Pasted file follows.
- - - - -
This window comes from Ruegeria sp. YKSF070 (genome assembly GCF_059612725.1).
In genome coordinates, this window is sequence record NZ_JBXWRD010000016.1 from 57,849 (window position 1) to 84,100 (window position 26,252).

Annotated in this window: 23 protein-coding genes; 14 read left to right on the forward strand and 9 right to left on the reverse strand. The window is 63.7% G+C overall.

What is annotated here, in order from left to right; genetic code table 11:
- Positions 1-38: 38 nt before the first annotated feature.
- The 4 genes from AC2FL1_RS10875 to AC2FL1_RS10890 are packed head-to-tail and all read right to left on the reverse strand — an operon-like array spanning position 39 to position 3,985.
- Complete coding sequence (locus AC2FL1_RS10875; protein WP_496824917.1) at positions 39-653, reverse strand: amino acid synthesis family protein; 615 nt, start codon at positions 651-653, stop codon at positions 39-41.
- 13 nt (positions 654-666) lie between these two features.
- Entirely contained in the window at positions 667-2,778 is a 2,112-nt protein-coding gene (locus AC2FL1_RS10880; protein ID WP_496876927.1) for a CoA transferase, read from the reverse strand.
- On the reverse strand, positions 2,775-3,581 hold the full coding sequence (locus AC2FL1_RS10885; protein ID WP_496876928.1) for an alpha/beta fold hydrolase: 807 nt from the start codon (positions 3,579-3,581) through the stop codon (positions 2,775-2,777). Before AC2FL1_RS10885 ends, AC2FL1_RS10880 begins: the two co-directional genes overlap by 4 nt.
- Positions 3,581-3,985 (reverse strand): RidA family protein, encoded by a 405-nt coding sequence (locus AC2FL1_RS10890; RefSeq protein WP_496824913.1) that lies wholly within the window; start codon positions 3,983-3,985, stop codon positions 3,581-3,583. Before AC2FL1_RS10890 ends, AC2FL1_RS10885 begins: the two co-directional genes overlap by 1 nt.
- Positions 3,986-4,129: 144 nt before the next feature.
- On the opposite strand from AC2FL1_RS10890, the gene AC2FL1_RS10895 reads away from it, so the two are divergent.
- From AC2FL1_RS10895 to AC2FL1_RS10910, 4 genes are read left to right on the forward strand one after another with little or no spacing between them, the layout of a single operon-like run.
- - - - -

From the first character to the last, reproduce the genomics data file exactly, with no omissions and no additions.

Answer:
This window comes from Ruegeria sp. YKSF070 (genome assembly GCF_059612725.1).
In genome coordinates, this window is sequence record NZ_JBXWRD010000016.1 from 57,849 (window position 1) to 84,100 (window position 26,252).

Annotated in this window: 23 protein-coding genes; 14 read left to right on the forward strand and 9 right to left on the reverse strand. The window is 63.7% G+C overall.

What is annotated here, in order from left to right; genetic code table 11:
- Positions 1-38: 38 nt before the first annotated feature.
- The 4 genes from AC2FL1_RS10875 to AC2FL1_RS10890 are packed head-to-tail and all read right to left on the reverse strand — an operon-like array spanning position 39 to position 3,985.
- Complete coding sequence (locus AC2FL1_RS10875; protein WP_496824917.1) at positions 39-653, reverse strand: amino acid synthesis family protein; 615 nt, start codon at positions 651-653, stop codon at positions 39-41.
- 13 nt (positions 654-666) lie between these two features.
- Entirely contained in the window at positions 667-2,778 is a 2,112-nt protein-coding gene (locus AC2FL1_RS10880; protein ID WP_496876927.1) for a CoA transferase, read from the reverse strand.
- On the reverse strand, positions 2,775-3,581 hold the full coding sequence (locus AC2FL1_RS10885; protein ID WP_496876928.1) for an alpha/beta fold hydrolase: 807 nt from the start codon (positions 3,579-3,581) through the stop codon (positions 2,775-2,777). Before AC2FL1_RS10885 ends, AC2FL1_RS10880 begins: the two co-directional genes overlap by 4 nt.
- Positions 3,581-3,985 (reverse strand): RidA family protein, encoded by a 405-nt coding sequence (locus AC2FL1_RS10890; RefSeq protein WP_496824913.1) that lies wholly within the window; start codon positions 3,983-3,985, stop codon positions 3,581-3,583. Before AC2FL1_RS10890 ends, AC2FL1_RS10885 begins: the two co-directional genes overlap by 1 nt.
- Positions 3,986-4,129: 144 nt before the next feature.
- On the opposite strand from AC2FL1_RS10890, the gene AC2FL1_RS10895 reads away from it, so the two are divergent.
- From AC2FL1_RS10895 to AC2FL1_RS10910, 4 genes are read left to right on the forward strand one after another with little or no spacing between them, the layout of a single operon-like run.